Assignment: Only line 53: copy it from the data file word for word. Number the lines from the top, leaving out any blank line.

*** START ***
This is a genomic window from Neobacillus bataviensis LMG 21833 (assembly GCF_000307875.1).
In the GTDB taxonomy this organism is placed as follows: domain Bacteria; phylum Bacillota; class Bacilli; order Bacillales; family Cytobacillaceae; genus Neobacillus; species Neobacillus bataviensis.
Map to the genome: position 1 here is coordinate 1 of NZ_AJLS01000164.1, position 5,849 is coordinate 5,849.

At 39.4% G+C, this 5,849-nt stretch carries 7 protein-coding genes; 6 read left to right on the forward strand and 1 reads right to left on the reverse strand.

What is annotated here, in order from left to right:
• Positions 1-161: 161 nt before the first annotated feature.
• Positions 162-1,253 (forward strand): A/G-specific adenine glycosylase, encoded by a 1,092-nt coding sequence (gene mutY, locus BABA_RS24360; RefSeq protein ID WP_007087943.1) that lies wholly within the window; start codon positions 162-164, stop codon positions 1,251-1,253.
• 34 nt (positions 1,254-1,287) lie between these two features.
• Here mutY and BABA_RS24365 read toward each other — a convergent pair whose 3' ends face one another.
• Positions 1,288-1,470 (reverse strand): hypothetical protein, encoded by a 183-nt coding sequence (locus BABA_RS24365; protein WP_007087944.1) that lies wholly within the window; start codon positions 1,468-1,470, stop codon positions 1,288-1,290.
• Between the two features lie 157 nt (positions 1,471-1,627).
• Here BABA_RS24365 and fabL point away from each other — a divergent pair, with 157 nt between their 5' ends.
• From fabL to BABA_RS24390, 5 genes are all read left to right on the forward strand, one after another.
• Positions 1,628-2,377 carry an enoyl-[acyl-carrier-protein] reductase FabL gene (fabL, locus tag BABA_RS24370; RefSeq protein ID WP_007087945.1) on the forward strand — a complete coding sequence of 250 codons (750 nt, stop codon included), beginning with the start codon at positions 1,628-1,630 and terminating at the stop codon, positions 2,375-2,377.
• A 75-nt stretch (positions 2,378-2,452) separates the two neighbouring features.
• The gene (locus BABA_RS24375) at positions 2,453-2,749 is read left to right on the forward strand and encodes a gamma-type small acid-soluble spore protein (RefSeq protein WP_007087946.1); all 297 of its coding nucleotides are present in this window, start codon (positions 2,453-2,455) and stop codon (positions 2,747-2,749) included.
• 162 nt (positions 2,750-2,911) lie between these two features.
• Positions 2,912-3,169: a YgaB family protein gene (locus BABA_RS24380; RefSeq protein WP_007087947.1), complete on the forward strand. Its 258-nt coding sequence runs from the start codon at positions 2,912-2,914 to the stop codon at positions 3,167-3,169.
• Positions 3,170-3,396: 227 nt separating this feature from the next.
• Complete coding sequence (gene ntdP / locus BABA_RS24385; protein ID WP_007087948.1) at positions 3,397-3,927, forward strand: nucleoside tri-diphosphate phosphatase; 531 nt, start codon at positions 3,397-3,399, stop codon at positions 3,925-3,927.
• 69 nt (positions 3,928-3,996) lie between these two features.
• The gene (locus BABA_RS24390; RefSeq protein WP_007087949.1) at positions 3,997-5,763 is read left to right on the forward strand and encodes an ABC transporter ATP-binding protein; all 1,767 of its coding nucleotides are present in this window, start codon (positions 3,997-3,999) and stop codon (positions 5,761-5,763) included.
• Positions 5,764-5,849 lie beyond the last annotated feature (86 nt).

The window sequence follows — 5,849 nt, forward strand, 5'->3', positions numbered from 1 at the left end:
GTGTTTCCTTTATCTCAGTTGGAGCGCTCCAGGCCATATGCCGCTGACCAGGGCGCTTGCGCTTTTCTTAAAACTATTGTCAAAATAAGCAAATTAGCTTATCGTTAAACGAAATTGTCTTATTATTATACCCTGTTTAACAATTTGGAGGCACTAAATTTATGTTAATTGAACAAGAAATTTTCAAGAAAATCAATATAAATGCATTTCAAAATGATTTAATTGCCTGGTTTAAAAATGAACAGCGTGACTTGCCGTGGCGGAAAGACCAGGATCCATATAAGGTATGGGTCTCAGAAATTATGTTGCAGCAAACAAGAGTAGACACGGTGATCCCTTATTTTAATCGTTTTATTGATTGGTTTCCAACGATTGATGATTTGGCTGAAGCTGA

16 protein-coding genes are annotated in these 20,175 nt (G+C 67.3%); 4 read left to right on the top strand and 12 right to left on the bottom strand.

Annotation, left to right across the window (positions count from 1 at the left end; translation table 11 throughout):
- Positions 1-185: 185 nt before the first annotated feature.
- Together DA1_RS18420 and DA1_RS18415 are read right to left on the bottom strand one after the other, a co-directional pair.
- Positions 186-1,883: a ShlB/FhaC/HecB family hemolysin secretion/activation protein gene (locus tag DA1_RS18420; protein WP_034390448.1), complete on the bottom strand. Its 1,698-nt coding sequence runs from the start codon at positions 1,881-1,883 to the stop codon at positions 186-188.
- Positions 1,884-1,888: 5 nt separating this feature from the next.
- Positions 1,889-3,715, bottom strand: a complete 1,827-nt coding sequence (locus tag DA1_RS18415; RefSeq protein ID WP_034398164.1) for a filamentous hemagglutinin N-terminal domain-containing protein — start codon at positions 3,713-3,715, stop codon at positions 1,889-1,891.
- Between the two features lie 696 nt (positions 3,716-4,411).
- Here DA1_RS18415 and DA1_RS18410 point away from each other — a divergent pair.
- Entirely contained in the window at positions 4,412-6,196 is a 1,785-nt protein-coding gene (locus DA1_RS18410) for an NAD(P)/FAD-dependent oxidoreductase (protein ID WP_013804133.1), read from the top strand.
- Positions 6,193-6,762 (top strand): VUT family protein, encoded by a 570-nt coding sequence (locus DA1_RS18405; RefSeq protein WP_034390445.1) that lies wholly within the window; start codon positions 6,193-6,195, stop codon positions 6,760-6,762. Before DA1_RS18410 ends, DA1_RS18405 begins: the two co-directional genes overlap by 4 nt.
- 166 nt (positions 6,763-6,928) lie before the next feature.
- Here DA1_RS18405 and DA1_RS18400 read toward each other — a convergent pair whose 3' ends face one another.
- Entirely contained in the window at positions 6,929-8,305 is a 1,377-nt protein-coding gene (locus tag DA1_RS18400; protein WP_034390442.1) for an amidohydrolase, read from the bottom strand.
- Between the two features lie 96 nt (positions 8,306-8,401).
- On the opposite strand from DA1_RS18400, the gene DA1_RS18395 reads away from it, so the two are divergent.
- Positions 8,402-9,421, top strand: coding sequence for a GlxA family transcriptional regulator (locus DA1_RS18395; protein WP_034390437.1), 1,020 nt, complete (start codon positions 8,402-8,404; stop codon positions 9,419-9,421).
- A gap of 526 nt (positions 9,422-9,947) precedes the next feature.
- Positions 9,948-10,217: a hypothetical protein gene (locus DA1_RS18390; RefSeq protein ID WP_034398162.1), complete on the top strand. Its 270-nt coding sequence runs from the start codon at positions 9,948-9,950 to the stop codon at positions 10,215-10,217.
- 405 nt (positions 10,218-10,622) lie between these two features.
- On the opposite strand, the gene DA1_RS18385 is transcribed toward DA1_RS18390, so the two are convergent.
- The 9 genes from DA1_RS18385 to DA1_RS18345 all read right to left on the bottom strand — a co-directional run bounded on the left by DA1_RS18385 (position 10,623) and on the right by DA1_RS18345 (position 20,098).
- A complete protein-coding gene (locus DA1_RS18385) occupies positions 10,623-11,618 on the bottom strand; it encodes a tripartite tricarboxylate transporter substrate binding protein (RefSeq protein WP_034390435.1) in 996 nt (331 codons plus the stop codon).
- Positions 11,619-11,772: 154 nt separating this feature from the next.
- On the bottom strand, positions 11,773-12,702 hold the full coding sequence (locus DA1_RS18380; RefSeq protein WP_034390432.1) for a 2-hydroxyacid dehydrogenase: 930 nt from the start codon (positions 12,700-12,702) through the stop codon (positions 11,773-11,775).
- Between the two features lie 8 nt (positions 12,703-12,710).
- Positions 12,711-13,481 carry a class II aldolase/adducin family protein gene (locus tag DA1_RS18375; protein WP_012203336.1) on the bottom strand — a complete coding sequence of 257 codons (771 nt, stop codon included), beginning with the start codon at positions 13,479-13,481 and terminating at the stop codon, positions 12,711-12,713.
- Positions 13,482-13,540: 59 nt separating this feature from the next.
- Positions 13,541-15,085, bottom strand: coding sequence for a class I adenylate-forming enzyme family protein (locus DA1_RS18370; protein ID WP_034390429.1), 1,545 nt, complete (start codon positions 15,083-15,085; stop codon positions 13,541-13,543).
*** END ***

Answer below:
- Positions 13,482-13,540: 59 nt separating this feature from the next.